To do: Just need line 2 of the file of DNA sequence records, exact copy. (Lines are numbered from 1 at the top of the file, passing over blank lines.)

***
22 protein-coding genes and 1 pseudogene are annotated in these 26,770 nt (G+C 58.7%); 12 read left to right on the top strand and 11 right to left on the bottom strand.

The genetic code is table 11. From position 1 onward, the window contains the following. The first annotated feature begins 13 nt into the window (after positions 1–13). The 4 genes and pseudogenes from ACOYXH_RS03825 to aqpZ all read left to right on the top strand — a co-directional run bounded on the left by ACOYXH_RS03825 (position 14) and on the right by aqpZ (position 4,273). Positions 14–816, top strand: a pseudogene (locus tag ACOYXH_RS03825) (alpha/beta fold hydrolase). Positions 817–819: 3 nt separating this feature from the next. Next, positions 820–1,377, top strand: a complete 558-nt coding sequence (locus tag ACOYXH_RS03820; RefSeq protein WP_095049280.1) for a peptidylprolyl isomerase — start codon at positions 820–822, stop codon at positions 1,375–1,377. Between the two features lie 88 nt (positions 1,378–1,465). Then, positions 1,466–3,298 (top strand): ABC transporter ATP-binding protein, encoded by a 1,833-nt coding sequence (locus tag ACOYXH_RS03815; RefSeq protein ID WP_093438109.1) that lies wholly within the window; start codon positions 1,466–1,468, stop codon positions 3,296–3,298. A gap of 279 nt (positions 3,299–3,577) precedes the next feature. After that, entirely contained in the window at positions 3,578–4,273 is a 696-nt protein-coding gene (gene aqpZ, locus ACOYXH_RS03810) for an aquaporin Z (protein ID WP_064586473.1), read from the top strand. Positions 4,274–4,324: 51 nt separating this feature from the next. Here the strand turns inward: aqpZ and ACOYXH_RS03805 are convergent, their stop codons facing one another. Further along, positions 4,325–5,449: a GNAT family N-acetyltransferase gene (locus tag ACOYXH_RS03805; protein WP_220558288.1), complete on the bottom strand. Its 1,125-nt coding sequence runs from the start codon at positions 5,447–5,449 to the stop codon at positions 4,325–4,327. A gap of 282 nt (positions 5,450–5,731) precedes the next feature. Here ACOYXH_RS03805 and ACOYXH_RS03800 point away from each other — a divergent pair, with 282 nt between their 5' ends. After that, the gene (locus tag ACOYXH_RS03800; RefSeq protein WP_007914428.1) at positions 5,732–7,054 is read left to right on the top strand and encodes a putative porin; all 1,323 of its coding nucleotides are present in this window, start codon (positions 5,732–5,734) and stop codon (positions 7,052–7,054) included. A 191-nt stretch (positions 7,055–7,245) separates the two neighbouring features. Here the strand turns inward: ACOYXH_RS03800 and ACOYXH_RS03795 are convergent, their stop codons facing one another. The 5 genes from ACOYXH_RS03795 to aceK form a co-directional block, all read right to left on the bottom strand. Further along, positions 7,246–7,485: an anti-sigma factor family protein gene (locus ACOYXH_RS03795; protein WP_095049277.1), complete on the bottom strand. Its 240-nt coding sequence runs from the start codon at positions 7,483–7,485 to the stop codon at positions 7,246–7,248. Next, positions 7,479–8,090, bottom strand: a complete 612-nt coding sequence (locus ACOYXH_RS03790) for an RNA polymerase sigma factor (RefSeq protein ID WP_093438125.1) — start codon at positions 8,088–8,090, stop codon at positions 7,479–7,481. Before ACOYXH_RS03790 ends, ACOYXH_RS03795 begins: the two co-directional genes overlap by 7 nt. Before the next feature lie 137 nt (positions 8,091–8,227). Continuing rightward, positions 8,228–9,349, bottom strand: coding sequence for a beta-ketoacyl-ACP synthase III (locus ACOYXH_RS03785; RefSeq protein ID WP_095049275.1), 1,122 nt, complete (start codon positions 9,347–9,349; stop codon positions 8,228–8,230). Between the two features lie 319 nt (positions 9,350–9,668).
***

The genetic code is table 11. From position 1 onward, the window contains the following. The first annotated feature begins 13 nt into the window (after positions 1–13). The 4 genes and pseudogenes from ACOYXH_RS03825 to aqpZ all read left to right on the top strand — a co-directional run bounded on the left by ACOYXH_RS03825 (position 14) and on the right by aqpZ (position 4,273). Positions 14–816, top strand: a pseudogene (locus tag ACOYXH_RS03825) (alpha/beta fold hydrolase). Positions 817–819: 3 nt separating this feature from the next. Next, positions 820–1,377, top strand: a complete 558-nt coding sequence (locus tag ACOYXH_RS03820; RefSeq protein WP_095049280.1) for a peptidylprolyl isomerase — start codon at positions 820–822, stop codon at positions 1,375–1,377. Between the two features lie 88 nt (positions 1,378–1,465). Then, positions 1,466–3,298 (top strand): ABC transporter ATP-binding protein, encoded by a 1,833-nt coding sequence (locus tag ACOYXH_RS03815; RefSeq protein ID WP_093438109.1) that lies wholly within the window; start codon positions 1,466–1,468, stop codon positions 3,296–3,298. A gap of 279 nt (positions 3,299–3,577) precedes the next feature. After that, entirely contained in the window at positions 3,578–4,273 is a 696-nt protein-coding gene (gene aqpZ, locus ACOYXH_RS03810) for an aquaporin Z (protein ID WP_064586473.1), read from the top strand. Positions 4,274–4,324: 51 nt separating this feature from the next. Here the strand turns inward: aqpZ and ACOYXH_RS03805 are convergent, their stop codons facing one another. Further along, positions 4,325–5,449: a GNAT family N-acetyltransferase gene (locus tag ACOYXH_RS03805; protein WP_220558288.1), complete on the bottom strand. Its 1,125-nt coding sequence runs from the start codon at positions 5,447–5,449 to the stop codon at positions 4,325–4,327. A gap of 282 nt (positions 5,450–5,731) precedes the next feature. Here ACOYXH_RS03805 and ACOYXH_RS03800 point away from each other — a divergent pair, with 282 nt between their 5' ends. After that, the gene (locus tag ACOYXH_RS03800; RefSeq protein WP_007914428.1) at positions 5,732–7,054 is read left to right on the top strand and encodes a putative porin; all 1,323 of its coding nucleotides are present in this window, start codon (positions 5,732–5,734) and stop codon (positions 7,052–7,054) included. A 191-nt stretch (positions 7,055–7,245) separates the two neighbouring features. Here the strand turns inward: ACOYXH_RS03800 and ACOYXH_RS03795 are convergent, their stop codons facing one another. The 5 genes from ACOYXH_RS03795 to aceK form a co-directional block, all read right to left on the bottom strand. Further along, positions 7,246–7,485: an anti-sigma factor family protein gene (locus ACOYXH_RS03795; protein WP_095049277.1), complete on the bottom strand. Its 240-nt coding sequence runs from the start codon at positions 7,483–7,485 to the stop codon at positions 7,246–7,248. Next, positions 7,479–8,090, bottom strand: a complete 612-nt coding sequence (locus ACOYXH_RS03790) for an RNA polymerase sigma factor (RefSeq protein ID WP_093438125.1) — start codon at positions 8,088–8,090, stop codon at positions 7,479–7,481. Before ACOYXH_RS03790 ends, ACOYXH_RS03795 begins: the two co-directional genes overlap by 7 nt. Before the next feature lie 137 nt (positions 8,091–8,227). Continuing rightward, positions 8,228–9,349, bottom strand: coding sequence for a beta-ketoacyl-ACP synthase III (locus ACOYXH_RS03785; RefSeq protein ID WP_095049275.1), 1,122 nt, complete (start codon positions 9,347–9,349; stop codon positions 8,228–8,230). Between the two features lie 319 nt (positions 9,350–9,668).